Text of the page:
Imposter Syndrome of the Independent Retailer

I had imposter syndrome for years in my retail business. I felt like a fraud. I felt that everyone else knew what they were doing except me. I wrongly assumed that a lot of customers must feel like my stores weren’t ‘real’ stores and that they must know I was a small business and that somehow that was a negative.

I told myself this for the first few years with my business and because I was on the ‘inside’ and knew the mistakes we were making, the things I was ‘learning on the go’ and the reality of not completely understanding my numbers or stock levels for the first few years, I felt like a fake. And I felt the customers must see it too.

And then I finally started to believe in myself and in my concept. I started to behave like a retailer and implement systems and processes that made my business run more efficiently and by default this improved both the working environment for employees and the customer experience too. The more I found out about other, seemingly larger retailers and how they were running things, the more I realised I did know what I was doing, and size is not a factor of capability in business.

“I finally started to believe in myself and in my concept.”

I notice a lot of independent retailers behaving like ‘small’ retailers and then commenting on the fact that customers try to negotiate on price with them and the retailers feel it’s very unfair as that same customer would be unlikely to try to negotiate the prices in a larger retail store.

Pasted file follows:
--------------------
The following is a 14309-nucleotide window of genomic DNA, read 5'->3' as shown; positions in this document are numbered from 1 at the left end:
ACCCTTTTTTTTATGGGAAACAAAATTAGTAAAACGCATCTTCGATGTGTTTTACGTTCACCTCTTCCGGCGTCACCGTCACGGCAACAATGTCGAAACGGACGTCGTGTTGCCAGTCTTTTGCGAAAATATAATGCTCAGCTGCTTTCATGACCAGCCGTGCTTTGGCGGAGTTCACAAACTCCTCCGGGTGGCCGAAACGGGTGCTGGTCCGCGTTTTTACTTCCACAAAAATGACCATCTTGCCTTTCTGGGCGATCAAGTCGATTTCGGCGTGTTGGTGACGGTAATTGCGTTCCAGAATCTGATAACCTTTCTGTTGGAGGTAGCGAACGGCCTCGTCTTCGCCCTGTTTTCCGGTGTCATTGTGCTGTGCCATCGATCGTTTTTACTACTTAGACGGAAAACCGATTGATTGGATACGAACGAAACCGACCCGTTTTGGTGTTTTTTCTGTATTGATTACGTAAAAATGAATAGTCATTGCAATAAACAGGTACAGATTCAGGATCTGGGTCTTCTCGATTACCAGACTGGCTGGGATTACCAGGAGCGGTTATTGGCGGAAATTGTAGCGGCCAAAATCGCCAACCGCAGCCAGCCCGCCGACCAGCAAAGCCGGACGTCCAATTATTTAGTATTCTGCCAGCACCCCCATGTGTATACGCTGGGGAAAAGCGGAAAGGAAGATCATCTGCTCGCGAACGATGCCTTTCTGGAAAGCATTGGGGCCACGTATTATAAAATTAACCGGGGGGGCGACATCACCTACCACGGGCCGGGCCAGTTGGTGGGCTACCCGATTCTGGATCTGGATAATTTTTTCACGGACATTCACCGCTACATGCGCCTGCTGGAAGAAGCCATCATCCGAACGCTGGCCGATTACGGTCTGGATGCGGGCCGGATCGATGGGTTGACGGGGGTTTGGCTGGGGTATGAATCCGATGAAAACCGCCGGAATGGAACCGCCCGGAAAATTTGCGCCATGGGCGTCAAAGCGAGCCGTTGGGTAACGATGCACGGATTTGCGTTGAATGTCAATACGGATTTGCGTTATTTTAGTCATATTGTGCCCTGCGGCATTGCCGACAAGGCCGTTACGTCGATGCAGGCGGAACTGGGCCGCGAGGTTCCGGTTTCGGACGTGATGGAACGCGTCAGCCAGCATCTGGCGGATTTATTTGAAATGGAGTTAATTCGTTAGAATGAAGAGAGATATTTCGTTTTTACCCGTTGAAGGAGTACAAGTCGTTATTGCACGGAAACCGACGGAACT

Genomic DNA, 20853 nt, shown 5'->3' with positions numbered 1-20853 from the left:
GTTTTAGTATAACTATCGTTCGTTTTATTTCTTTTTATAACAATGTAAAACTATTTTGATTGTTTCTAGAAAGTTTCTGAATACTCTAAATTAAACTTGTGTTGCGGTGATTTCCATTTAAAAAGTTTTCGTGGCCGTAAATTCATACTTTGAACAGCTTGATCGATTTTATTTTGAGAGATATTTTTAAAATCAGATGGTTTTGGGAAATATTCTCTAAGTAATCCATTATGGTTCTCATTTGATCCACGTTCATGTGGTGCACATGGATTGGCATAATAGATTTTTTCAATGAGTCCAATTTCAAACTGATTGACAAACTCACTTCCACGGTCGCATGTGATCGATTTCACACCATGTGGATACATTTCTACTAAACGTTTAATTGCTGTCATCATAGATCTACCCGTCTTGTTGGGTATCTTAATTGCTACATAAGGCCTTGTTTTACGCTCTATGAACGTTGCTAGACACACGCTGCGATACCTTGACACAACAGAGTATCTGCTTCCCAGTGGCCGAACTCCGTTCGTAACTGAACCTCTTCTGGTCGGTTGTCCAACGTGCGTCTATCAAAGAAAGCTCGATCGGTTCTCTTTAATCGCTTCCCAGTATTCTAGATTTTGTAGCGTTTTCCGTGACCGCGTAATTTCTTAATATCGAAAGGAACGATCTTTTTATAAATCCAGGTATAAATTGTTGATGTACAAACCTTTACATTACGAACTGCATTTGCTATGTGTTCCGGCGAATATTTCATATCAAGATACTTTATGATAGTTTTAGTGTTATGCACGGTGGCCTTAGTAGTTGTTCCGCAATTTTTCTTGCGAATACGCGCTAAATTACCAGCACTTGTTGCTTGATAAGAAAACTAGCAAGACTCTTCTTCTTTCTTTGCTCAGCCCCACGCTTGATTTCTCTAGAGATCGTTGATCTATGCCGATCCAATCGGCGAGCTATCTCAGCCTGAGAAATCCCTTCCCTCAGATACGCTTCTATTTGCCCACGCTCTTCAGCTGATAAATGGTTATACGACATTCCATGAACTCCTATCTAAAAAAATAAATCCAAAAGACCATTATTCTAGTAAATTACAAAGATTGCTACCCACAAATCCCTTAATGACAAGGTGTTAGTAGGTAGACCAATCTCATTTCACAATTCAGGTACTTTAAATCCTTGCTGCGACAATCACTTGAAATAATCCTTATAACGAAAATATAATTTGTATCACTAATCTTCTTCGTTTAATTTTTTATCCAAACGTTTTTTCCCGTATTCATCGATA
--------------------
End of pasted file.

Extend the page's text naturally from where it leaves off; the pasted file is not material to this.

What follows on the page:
Why then do they feel your store is ‘negotiable’ on price rather like a market stall concept?

Let’s break it down because it isn’t to do with the square footage of your store. A lot of independent stores don’t focus on the professionalism of their brand. By that I mean looking at some of the things that the larger, more established retailers do such as having branded shopping bags, branded receipts, instore signage with their brand font being used across the store. Think of their swing tags, price labels and point of sale signage showing their return policies.

If you start to behave like a ‘bigger’ retailer then customers will treat you like one. Having your employees trained up to be able to assist efficiently and having regular opening hours that you adhere to are 2 major things you can start to do without any investment other than time.

It isn’t about being a bigger store with a more expensive fit out, it’s just about having a smoother, more professional operation so that customers by default take you seriously. But first you have to take your business seriously yourself. Are you ready to do that?

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